Frequently Asked Questions

See more (Spoiler Alert!) »

User Reviews

 
Fabulous comedy but with serious message of war's horror
25 April 2006 | by (Canada) – See all my reviews

This is surely one of the most popular TV series of all time and deserving of every bit of its popularity. Set at the 4077th MASH unit during the Korean War, it chronicles the assorted ill adventures, wisecracks & pranks, and touching relationships between the surgeons, nurses, and various support personnel.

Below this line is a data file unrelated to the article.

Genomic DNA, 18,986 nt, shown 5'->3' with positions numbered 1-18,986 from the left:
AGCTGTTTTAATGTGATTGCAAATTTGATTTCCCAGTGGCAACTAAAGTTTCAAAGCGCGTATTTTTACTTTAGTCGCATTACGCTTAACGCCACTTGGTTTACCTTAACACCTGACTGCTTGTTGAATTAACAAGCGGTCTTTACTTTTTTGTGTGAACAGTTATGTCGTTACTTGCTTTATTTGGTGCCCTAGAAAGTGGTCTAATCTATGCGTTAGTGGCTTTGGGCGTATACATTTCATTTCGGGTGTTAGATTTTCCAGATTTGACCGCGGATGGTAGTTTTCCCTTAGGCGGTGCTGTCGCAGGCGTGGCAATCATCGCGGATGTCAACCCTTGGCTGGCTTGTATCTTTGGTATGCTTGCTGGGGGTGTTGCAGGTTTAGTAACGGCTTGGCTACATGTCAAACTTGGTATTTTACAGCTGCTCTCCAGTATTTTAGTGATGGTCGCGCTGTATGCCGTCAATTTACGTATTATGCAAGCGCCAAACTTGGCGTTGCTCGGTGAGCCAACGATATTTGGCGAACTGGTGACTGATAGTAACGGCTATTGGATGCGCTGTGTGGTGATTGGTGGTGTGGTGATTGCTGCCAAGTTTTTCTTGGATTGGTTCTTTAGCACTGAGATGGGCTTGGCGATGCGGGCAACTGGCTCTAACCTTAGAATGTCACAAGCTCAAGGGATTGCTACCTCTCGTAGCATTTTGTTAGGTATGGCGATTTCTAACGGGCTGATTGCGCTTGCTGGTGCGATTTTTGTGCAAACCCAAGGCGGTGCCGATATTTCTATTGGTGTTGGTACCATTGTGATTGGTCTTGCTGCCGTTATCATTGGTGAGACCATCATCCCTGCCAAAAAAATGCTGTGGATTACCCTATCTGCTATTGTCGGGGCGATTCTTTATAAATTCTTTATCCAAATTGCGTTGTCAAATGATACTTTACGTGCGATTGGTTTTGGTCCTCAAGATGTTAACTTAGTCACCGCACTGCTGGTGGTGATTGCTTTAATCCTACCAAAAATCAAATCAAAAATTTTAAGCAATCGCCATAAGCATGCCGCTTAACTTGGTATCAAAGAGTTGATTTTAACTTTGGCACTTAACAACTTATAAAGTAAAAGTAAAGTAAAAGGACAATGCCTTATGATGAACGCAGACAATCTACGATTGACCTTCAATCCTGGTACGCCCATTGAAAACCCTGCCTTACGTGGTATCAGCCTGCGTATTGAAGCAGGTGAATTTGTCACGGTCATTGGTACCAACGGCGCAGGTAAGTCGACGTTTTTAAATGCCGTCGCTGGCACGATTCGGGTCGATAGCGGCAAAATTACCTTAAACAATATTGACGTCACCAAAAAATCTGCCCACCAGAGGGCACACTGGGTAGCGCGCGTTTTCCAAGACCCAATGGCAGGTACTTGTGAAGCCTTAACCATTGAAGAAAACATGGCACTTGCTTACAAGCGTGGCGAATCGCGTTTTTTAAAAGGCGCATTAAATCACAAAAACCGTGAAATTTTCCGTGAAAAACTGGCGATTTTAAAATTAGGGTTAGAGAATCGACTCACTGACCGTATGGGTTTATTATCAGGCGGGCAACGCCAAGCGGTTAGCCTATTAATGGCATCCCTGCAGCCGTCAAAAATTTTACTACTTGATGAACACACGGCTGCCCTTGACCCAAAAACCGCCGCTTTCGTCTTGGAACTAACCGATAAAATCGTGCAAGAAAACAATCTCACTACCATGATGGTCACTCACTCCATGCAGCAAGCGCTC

The comedy revolves around the wise cracking but compassionate surgeon, Captain Benjamin Franklin ('Hawkeye') Pierce. His original surgical colleague buddy and partner in pranks, Trapper John McIntyre, is later replaced by Captain BJ Hunnicut. Fellow surgeon, Major Frank Burns, is a neurotic idiot and the usual butt of their jokes. The married Frank is carrying on a torrid affair with Major Margaret Hoolihan (Hot Lips), the unit's Head Nurse. Frank is later succeeded by Major Charles Winchester III, a pompous & arrogant snob from a wealthy, aristocratic old Boston family. The commanding officer of this wacky but competent surgical unit is the rather indecisive but affable Colonel Henry Blake, who is killed en route home to the States when his chopper is tragically shot down. He is succeeded by Colonel Sherman Potter, a strict but lovable father figure with a penchant for horses. Other regulars include the boyish & lovable Corporal Radar O'Reilley, the company clerk with a sixth sense for choppers bringing in wounded, Corporal (later Sergeant) Maxwell Klinger, who, desperate for a military mental discharge, dresses in assorted women's fashions to prove his insanity, and Father Francis Mulcahy, the quiet, kind, & rather bumbling Catholic priest and company chaplain.